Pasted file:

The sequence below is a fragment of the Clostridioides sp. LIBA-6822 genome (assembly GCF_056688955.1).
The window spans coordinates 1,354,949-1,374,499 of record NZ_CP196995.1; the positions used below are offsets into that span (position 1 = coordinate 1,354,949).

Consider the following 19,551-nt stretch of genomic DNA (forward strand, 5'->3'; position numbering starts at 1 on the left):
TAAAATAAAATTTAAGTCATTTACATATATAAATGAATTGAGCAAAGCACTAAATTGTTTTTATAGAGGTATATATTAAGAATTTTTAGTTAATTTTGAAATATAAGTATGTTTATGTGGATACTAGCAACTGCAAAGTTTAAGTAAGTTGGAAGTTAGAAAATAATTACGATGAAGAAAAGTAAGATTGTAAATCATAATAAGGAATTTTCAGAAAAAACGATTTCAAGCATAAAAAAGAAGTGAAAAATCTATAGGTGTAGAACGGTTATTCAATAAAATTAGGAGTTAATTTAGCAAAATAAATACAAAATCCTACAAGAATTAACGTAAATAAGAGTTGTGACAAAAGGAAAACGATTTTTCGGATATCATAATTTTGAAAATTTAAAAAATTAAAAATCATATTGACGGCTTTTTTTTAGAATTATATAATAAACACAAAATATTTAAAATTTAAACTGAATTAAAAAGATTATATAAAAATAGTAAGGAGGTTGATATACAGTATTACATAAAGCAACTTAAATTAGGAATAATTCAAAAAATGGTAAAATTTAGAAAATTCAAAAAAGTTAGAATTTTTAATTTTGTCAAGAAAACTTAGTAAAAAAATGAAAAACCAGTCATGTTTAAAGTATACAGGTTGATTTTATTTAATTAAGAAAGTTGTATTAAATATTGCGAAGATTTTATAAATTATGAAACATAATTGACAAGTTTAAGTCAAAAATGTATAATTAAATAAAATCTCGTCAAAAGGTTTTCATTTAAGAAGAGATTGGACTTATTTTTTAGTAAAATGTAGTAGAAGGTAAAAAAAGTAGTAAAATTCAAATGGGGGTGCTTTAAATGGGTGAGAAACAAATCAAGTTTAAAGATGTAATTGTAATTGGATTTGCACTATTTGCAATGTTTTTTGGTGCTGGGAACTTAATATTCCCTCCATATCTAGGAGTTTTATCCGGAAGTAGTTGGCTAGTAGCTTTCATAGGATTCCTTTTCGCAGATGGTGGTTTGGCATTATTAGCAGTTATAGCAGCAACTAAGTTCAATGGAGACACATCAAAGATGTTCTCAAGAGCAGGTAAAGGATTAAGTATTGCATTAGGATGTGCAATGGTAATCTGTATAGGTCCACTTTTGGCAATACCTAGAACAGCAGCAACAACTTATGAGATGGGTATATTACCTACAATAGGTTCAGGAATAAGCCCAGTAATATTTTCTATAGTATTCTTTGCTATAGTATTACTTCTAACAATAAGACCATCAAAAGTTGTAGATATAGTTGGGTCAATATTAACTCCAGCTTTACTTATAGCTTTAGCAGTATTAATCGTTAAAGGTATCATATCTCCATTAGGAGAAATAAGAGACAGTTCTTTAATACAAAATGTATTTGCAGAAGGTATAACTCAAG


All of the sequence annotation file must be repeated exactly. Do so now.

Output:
The sequence below is a fragment of the Clostridioides sp. LIBA-6822 genome (assembly GCF_056688955.1).
The window spans coordinates 1,354,949-1,374,499 of record NZ_CP196995.1; the positions used below are offsets into that span (position 1 = coordinate 1,354,949).

Consider the following 19,551-nt stretch of genomic DNA (forward strand, 5'->3'; position numbering starts at 1 on the left):
TAAAATAAAATTTAAGTCATTTACATATATAAATGAATTGAGCAAAGCACTAAATTGTTTTTATAGAGGTATATATTAAGAATTTTTAGTTAATTTTGAAATATAAGTATGTTTATGTGGATACTAGCAACTGCAAAGTTTAAGTAAGTTGGAAGTTAGAAAATAATTACGATGAAGAAAAGTAAGATTGTAAATCATAATAAGGAATTTTCAGAAAAAACGATTTCAAGCATAAAAAAGAAGTGAAAAATCTATAGGTGTAGAACGGTTATTCAATAAAATTAGGAGTTAATTTAGCAAAATAAATACAAAATCCTACAAGAATTAACGTAAATAAGAGTTGTGACAAAAGGAAAACGATTTTTCGGATATCATAATTTTGAAAATTTAAAAAATTAAAAATCATATTGACGGCTTTTTTTTAGAATTATATAATAAACACAAAATATTTAAAATTTAAACTGAATTAAAAAGATTATATAAAAATAGTAAGGAGGTTGATATACAGTATTACATAAAGCAACTTAAATTAGGAATAATTCAAAAAATGGTAAAATTTAGAAAATTCAAAAAAGTTAGAATTTTTAATTTTGTCAAGAAAACTTAGTAAAAAAATGAAAAACCAGTCATGTTTAAAGTATACAGGTTGATTTTATTTAATTAAGAAAGTTGTATTAAATATTGCGAAGATTTTATAAATTATGAAACATAATTGACAAGTTTAAGTCAAAAATGTATAATTAAATAAAATCTCGTCAAAAGGTTTTCATTTAAGAAGAGATTGGACTTATTTTTTAGTAAAATGTAGTAGAAGGTAAAAAAAGTAGTAAAATTCAAATGGGGGTGCTTTAAATGGGTGAGAAACAAATCAAGTTTAAAGATGTAATTGTAATTGGATTTGCACTATTTGCAATGTTTTTTGGTGCTGGGAACTTAATATTCCCTCCATATCTAGGAGTTTTATCCGGAAGTAGTTGGCTAGTAGCTTTCATAGGATTCCTTTTCGCAGATGGTGGTTTGGCATTATTAGCAGTTATAGCAGCAACTAAGTTCAATGGAGACACATCAAAGATGTTCTCAAGAGCAGGTAAAGGATTAAGTATTGCATTAGGATGTGCAATGGTAATCTGTATAGGTCCACTTTTGGCAATACCTAGAACAGCAGCAACAACTTATGAGATGGGTATATTACCTACAATAGGTTCAGGAATAAGCCCAGTAATATTTTCTATAGTATTCTTTGCTATAGTATTACTTCTAACAATAAGACCATCAAAAGTTGTAGATATAGTTGGGTCAATATTAACTCCAGCTTTACTTATAGCTTTAGCAGTATTAATCGTTAAAGGTATCATATCTCCATTAGGAGAAATAAGAGACAGTTCTTTAATACAAAATGTATTTGCAGAAGGTATAACTCAAG